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Jim & Andy: The Great Beyond offers a fascinating behind-the-scenes glimpse of method acting in action -- and one star's journey toward something like personal acceptance.
All Critics (46)
| Top Critics (14)
| Fresh (44)
| Rotten (2)
One of the most powerful metaphors of Jim & Andy is that life itself is a kind of performance.
Jim & Andy finds Carrey in an intriguing place, what he calls "a quiet, gentle seat in the universe."
Smith weaves footage of Kaufman's emergence onto the comedy scene with Carrey's, and suggests that both performers drew from a similar (if not the exact same) well of pain.
... thanks to "Jim & Andy," viewers will come away not just with greater insight about them, but also the pitfalls that potentially face those who beat the odds by turning an open-mic night into a thriving career.
Jim & Andy works best as a reminder of the skill level and commitment of its two title performers.
Kaufman was a button-pusher, he sought to get a rise out of people and questioned where performance ended and real life began. "Jim & Andy" carries on that spirit. Kaufman would be proud.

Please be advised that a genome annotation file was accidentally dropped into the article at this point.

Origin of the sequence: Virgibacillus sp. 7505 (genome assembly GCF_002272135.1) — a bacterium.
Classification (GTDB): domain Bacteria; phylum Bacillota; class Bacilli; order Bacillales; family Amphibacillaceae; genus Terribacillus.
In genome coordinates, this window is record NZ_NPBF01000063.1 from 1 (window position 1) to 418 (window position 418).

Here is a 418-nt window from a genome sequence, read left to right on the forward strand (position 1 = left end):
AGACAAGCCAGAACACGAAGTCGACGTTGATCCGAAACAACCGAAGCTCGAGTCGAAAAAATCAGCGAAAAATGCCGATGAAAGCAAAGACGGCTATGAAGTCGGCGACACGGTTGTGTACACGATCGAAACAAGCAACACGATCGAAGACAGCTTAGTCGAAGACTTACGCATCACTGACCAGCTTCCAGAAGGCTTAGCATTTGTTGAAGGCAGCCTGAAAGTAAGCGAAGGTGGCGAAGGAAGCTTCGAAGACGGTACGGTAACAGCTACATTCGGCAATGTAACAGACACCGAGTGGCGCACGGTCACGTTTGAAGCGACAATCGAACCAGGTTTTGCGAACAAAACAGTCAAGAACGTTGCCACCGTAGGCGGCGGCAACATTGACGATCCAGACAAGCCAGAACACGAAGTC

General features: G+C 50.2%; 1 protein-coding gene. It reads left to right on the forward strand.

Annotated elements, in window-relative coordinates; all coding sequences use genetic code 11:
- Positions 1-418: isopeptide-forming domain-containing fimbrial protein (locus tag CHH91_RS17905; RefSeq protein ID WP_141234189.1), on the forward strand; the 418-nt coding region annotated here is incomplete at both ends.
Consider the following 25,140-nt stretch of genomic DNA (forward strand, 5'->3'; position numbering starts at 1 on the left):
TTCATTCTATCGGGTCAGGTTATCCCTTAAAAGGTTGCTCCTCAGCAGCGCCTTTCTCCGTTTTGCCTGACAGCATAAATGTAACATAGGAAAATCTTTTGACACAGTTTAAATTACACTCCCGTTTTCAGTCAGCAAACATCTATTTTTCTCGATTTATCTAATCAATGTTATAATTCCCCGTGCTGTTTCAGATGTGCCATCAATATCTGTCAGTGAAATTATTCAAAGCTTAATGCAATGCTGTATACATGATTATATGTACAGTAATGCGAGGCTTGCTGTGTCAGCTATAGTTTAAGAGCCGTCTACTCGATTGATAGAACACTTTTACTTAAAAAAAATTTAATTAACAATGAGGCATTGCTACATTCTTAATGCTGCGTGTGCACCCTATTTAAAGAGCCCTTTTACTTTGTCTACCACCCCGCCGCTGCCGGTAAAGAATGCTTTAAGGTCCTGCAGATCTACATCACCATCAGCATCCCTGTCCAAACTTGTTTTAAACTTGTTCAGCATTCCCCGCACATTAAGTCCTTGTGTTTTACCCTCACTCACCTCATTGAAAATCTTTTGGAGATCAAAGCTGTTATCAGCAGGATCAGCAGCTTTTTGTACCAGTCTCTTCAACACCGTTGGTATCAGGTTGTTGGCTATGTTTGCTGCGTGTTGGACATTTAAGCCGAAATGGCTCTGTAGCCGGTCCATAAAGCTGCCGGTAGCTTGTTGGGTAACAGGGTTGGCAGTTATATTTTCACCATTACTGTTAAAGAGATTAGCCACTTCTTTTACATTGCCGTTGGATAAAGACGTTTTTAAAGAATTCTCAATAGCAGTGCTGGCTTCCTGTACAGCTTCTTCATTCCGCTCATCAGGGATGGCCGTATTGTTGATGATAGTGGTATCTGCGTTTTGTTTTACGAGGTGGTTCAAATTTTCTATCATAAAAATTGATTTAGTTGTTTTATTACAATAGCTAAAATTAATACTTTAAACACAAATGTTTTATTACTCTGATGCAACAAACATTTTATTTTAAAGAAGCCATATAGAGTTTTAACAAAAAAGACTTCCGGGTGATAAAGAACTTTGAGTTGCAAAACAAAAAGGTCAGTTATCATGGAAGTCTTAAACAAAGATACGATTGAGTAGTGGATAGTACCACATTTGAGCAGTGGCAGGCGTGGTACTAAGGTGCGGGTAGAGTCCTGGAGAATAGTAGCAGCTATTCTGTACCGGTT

As well as fascinating and affecting, Jim & Andy is very funny, as it should be with its subjects.
Jim and Andy offers invaluable insight into the agony of acting.
What at first seems like a comedic look behind the curtain of Hollywood history builds to become a mesmerizing live-wire examination of the boundaries between artistic expression and sanity.
Like those in the headlines facing the music for their past actions, Jim Carey seems afraid to fully own up to his own horrible behavior. "It wasn't me! I was possessed by the spirit of Andy Kaufman," is basically the gist of his defense.
It's an entertaining look at a collision of offbeat comedy talents, exploring both actors' backgrounds and working styles in a way that's eye-opening and perhaps disturbing.
Carrey proves Aristotle right when he said: 'There is no great genius without some touch of madness.'
It is quite nice to see these images released to the public after so many years, now in a curious documentary that explores Jim Carrey's creative process showing us how he embraced the character of Andy Kaufman and even treated him (as well as Tony Clifton) as a real human being.
Great documentary with a lot of behind the scenes footage from the making of "Man on the moon." Carrey disappearing entirely behind his role Andy Kaufman/Tony Clifton at the time and looking back on that period and his entire career now are telling us a lot about the man, the actor and his roles. The similarities between him and Kaufman are striking.
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